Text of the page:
Special Correspondent

"International cooperation required to effectively tackle the menace"

CHENNAI: Linking money laundering with corruption, Tamil Nadu Director-General of Police D. Mukherjee on Saturday said that there was a need for awareness among stakeholders and the public on the menace, which has acquired alarming proportions.

The public wittingly or unwittingly fell victims to the crime. The general awareness of money laundering was very poor, he said, in his valedictory address at a workshop on "New forms of crime victimisation with reference to money laundering," organised by the Indian Society of Victimology (ISV) of the Madras University's Criminology Department.

With increasing globalisation, the scale of money laundering had also gone up.

The illegal money involved was a staggering $500 billion worldwide. The salient features of sections 13 (1) (d) and (e) of the Prevention of Corruption Act should be incorporated in the schedule of the Prevention of Money Laundering Act (PMLA). It was the lack of information about money laundering which made it an invisible problem.

Today's technology was sophisticated and the mechanism to counter money laundering should keep pace with the changing technology. There was a need for international cooperation to effectively tackle money laundering, he said.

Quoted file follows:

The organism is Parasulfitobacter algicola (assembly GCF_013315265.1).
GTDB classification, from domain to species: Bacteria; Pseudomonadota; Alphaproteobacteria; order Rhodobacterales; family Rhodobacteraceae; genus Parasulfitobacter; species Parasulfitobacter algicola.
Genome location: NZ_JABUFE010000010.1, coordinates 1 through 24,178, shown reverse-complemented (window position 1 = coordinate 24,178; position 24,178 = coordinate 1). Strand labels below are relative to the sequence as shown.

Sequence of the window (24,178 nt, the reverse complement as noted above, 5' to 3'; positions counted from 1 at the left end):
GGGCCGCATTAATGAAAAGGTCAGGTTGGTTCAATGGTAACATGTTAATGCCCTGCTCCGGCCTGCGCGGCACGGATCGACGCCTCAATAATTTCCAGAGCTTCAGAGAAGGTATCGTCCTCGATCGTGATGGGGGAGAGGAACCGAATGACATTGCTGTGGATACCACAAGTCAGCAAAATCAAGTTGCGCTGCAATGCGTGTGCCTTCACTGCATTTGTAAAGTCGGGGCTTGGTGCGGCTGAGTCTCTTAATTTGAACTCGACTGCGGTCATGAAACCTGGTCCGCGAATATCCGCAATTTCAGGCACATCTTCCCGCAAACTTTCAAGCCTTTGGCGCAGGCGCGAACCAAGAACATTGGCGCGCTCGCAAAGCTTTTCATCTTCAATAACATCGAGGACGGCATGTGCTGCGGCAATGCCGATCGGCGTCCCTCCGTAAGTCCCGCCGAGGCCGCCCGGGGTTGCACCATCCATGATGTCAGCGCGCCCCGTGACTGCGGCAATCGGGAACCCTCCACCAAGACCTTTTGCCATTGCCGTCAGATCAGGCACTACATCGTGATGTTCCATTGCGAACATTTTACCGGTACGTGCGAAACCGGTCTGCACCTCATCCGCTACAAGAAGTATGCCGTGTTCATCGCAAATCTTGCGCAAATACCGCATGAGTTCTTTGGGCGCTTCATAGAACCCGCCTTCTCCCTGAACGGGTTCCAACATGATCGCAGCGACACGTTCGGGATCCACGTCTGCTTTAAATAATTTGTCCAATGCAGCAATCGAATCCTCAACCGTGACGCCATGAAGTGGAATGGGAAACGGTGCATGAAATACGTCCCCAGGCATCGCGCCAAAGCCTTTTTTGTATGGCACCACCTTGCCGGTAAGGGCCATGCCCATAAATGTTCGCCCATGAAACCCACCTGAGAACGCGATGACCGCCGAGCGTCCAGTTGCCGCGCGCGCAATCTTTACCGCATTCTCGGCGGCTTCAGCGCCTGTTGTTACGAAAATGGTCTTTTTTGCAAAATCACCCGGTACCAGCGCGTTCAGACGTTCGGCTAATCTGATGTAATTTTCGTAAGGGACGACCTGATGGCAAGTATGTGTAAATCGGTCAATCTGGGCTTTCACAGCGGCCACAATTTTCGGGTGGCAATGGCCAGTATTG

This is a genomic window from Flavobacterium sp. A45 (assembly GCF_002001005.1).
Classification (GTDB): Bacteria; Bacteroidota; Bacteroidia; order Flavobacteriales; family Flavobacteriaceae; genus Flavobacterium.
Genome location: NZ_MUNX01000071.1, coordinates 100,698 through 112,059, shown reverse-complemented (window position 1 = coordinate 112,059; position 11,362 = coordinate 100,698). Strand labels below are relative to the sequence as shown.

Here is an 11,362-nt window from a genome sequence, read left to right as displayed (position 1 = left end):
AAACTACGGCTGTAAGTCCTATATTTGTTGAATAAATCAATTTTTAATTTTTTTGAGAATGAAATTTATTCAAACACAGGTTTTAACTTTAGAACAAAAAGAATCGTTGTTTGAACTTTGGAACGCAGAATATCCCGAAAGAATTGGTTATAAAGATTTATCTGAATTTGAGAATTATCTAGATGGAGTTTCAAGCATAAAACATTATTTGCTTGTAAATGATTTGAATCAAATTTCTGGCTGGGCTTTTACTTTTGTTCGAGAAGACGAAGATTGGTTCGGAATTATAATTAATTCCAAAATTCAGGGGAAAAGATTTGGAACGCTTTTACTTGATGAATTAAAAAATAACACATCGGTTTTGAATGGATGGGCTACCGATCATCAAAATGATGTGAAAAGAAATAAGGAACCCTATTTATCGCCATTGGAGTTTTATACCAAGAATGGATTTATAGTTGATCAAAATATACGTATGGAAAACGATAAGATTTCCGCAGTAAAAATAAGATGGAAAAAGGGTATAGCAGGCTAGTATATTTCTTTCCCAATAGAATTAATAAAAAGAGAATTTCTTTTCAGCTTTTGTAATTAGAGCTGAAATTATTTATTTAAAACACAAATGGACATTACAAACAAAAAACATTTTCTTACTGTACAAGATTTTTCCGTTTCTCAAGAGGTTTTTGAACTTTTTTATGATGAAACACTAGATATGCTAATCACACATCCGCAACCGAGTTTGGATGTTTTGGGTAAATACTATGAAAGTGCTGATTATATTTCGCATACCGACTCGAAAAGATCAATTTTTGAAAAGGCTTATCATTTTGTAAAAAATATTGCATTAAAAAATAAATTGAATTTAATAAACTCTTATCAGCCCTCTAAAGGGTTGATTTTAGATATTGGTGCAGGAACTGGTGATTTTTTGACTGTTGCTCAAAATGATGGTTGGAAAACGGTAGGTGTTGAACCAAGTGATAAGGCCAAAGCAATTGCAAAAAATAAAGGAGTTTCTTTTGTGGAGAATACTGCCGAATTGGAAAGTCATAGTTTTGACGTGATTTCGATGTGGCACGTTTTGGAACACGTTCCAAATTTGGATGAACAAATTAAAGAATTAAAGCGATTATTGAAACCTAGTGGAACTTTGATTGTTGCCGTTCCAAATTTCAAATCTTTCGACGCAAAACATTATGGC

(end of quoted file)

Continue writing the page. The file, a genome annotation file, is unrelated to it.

Earlier, Director of Enforcement Sudhir Nath inaugurated the workshop.

`Need to alert firms'

T.N. Vallinayagam, a former Judge of the Madras High Court, said given the magnitude of the problem of money-laundering, companies which did global business, banks, law enforcement agencies and financial companies had to be alerted.

K.R. Shyamsundar, Additional Director-General of Police and vice-president, ISV said enhanced cooperation among enforcement agencies and a coordinated response were needed to tackle the challenge posed by money launderers.

Vice-president of ISV, R.K. Raghavan, said money laundering received attention after the bombing of the Twin Towers which highlighted how financing of terrorism had become a major menace. Experts should study the menace, examine the law, know the international experience and provide suggestions for improving the law, he said.

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